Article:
The house of Philipponnat’s single-vineyard Clos des Goisses bottling is unquestionably one of the great Champagnes of the world.

By Ray Isle
Updated May 23, 2017
Champagne Philipponnat
Credit: Courtesy of Champagne Philipponnat

The house of Philipponnat’s single-vineyard Clos des Goisses bottling is unquestionably one of the great Champagnes of the world. Among those wines, though, Clos de Goisses is also probably one of the least well known. Partly that’s because there isn’t much of it—Philipponnat only makes about 20,000 bottles per vintage, a drop in the ocean (albeit a very pricey ocean) when compared to something like Dom Perignon.

At a recent Zachy’s auction tasting, I spoke with Charles Philipponnat about the vineyard’s history. “The twenties were disastrous in Champagne,” he recalled. The region was a battlefield during the first World War, phylloxera then ravaged the vines, and then the Great Depression hit. “It was so bad, people were even planting vineyards to wheat.”

As a result, though, when his grandfather bought the Clos des Goisses vineyard in 1935, he essentially got it for a song (and bottled a 1935 vintage as well; it’s generally considered the first single-vineyard Champagne). It’s an unusual vineyard. A chalk outcropping on the banks of the Marne, it’s absurdly steep—45˚ or so—and south-facing, and unusually warm for the region.

Vinous and powerful, the wine also has a potent mineral character on the finish. It can age for decades, though Charles Philipponnat himself likes “to drink the wines either two years after disgorgement, or at seven to eight years. Some people like to wait until 15 years after or more…but then you risk your children drinking it instead of you.”

Wise man. For the event, we tasted five vintages, going back to 1992. Before getting to them, it’s worth noting that the NV Philipponnat Brut Royale Reserve ($49) is a great introduction to the house style—vinous, toasty, and full-bodied, yet crisp on the end—and both far more affordable and far more findable than the wines below.

The 2006 Philipponnat Clos des Goisses (not yet released) was polished and focused, with lasting minerality on the finish; ’06 is a very well-regarded vintage in Champagne, and this wine shows why. The 2005 Clos des Goisses ($245) is a standout in a much less heralded vintage. “It’s a richer wine, with more glycerol,” Charles Philipponnat noted; it also had more sweet citrus fruit and less linearity. It might not age into the distant future, but it was lovely now.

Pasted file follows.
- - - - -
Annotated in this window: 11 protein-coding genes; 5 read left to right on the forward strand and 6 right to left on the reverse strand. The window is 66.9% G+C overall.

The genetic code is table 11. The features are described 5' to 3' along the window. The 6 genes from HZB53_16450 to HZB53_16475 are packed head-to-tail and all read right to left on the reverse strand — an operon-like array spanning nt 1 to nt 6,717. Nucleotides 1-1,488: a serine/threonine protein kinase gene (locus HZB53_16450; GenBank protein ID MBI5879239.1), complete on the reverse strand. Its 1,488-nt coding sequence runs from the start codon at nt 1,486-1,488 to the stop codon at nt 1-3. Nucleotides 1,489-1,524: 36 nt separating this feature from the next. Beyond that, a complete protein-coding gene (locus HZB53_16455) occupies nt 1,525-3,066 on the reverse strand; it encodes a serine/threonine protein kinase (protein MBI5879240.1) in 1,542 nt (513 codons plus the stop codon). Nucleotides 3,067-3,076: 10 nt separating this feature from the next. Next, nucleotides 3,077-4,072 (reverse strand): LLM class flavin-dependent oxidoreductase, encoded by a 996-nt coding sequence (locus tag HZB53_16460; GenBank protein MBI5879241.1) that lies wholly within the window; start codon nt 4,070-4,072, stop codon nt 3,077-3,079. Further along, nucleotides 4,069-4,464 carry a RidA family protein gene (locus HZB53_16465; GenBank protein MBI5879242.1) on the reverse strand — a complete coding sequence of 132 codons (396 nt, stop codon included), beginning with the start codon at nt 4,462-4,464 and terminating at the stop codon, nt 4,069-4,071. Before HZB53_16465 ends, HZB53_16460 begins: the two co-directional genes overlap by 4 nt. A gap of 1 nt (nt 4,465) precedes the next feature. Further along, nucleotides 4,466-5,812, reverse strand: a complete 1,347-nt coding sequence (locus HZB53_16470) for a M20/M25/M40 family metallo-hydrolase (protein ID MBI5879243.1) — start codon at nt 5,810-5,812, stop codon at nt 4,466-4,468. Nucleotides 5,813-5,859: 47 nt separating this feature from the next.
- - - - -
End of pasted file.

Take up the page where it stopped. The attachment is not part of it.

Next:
The 1999 Clos des Goisses (available at auction, as are the below vintages, and in some stores) still had gorgeous freshness, and opened in the glass to layers of complexity. Tree fruit and citrus are in perfect balance with bakery/toast notes, ending on intense stoniness. The 1996 vintage in Champagne, a year marked by extremely high acidity in the wines, was released to great acclaim. I’ve found the wines a mixed bag in recent tastings, but the 1996 Clos des Goisses was impressive, its fruit aromas shifting more toward melon, and caramel notes on the finish. The acidity still struck me as slightly overbearing, but that didn’t seem to bother Charles Philipponnat, who said, “I like bracing Champagnes.” The 1992 Clos des Goisses was more to my taste: fully developed, lean and spicy (think gingerbread), and yet somehow still extremely fresh. It had the kind of complexity that shifts each time you take a sip.

As Charles Philipponnat said, close to the end of the evening, “Great wines keep their youth and add layers as they age; regular wines are young, then middle aged, then old, and then they die.” The implied statement—that Clos des Goisses is a great wine—was clear; also, it was accurate.